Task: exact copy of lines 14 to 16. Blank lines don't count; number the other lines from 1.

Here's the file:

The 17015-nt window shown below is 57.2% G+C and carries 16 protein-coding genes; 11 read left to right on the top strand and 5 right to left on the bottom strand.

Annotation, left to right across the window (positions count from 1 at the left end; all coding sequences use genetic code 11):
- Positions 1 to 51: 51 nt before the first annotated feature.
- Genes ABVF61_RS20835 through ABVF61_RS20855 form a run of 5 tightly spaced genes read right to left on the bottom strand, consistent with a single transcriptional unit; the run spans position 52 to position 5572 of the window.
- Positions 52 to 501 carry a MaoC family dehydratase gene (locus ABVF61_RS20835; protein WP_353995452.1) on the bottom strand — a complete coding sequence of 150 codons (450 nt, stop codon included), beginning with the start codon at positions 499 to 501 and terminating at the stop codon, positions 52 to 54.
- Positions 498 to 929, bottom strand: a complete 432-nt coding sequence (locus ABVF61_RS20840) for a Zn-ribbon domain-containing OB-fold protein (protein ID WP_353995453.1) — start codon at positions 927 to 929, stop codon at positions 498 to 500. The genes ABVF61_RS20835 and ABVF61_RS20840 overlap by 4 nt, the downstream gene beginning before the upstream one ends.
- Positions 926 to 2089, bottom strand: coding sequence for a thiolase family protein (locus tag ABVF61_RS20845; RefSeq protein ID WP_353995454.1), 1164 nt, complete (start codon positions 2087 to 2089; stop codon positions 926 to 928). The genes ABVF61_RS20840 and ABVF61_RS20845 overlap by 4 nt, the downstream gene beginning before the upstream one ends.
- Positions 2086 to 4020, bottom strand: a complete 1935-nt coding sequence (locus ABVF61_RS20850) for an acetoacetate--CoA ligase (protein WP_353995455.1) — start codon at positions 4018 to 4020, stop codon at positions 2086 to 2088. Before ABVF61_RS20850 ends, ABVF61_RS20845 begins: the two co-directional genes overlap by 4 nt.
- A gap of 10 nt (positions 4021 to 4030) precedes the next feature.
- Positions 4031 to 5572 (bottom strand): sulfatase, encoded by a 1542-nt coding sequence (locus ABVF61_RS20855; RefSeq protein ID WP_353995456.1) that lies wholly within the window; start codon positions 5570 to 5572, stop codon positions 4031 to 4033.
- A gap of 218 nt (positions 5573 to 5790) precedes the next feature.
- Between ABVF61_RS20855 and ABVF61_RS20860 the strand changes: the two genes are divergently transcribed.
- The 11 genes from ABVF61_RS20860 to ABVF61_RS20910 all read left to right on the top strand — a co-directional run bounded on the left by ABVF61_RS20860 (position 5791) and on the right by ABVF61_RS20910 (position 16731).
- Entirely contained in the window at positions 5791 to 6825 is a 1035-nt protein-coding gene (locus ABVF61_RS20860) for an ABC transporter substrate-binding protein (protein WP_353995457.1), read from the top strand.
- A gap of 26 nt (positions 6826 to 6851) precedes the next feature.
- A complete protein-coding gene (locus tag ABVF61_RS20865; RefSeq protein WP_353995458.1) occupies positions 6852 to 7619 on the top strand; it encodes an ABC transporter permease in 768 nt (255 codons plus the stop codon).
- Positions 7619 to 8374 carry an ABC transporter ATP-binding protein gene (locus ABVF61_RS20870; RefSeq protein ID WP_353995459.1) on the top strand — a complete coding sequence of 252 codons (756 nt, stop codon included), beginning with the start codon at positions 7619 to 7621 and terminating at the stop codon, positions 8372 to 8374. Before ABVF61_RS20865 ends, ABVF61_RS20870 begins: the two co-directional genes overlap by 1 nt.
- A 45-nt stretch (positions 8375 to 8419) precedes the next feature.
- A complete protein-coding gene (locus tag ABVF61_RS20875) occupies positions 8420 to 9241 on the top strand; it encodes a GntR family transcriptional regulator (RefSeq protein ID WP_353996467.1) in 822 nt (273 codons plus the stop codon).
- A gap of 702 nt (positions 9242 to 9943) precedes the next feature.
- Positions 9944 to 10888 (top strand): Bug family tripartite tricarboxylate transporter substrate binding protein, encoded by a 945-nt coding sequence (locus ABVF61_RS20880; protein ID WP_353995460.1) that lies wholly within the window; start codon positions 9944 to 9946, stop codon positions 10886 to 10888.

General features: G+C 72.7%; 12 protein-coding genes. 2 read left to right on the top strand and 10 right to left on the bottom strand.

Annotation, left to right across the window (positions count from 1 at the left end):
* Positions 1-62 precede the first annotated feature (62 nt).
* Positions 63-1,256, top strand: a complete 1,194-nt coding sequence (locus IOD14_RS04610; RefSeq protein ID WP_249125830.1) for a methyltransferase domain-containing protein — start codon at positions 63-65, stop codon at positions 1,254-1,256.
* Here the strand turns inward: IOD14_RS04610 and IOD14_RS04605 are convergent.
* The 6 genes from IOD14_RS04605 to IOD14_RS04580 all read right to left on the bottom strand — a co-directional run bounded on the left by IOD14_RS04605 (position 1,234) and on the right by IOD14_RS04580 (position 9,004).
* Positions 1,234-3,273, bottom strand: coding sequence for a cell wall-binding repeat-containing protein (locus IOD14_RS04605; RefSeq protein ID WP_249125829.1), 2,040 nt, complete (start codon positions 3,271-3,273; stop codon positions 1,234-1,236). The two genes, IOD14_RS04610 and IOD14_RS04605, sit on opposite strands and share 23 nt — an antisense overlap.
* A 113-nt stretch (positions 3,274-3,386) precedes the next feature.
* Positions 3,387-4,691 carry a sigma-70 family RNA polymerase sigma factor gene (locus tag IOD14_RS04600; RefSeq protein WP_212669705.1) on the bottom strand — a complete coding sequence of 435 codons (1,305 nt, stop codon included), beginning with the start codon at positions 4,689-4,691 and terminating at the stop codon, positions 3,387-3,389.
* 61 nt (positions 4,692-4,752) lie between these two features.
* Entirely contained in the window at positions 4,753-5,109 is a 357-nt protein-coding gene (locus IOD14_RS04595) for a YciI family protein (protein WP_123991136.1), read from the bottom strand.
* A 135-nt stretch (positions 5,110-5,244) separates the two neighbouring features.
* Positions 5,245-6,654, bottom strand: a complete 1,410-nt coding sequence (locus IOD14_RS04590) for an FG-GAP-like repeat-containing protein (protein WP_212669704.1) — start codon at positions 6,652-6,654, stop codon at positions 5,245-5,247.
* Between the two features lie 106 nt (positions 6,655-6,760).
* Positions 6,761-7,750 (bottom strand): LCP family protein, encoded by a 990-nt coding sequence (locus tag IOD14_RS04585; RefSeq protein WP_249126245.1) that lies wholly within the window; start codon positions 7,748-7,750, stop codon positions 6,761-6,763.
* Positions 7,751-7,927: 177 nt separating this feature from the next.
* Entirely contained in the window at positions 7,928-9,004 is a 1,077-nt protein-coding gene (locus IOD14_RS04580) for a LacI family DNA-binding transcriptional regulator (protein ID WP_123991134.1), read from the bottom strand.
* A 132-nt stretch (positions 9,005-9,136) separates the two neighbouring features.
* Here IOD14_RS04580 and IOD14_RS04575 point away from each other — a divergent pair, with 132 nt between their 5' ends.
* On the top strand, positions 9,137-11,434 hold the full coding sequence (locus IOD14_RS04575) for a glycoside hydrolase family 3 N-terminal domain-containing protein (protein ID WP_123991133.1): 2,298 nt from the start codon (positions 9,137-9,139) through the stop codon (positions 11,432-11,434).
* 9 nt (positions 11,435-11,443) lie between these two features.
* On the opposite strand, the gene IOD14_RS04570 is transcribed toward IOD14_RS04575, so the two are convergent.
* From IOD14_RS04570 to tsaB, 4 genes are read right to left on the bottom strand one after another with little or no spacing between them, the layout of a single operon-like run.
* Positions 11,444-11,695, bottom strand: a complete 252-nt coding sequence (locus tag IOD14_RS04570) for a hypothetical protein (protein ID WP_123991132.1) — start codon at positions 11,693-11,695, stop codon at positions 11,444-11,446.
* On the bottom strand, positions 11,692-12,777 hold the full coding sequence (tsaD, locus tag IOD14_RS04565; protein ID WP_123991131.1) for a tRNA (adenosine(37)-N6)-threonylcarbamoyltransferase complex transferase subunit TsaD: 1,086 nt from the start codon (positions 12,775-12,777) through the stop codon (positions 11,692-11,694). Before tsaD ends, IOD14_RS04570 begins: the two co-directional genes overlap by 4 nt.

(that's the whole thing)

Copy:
- Entirely contained in the window at positions 5791 to 6825 is a 1035-nt protein-coding gene (locus ABVF61_RS20860) for an ABC transporter substrate-binding protein (protein WP_353995457.1), read from the top strand.
- A gap of 26 nt (positions 6826 to 6851) precedes the next feature.
- A complete protein-coding gene (locus tag ABVF61_RS20865; RefSeq protein WP_353995458.1) occupies positions 6852 to 7619 on the top strand; it encodes an ABC transporter permease in 768 nt (255 codons plus the stop codon).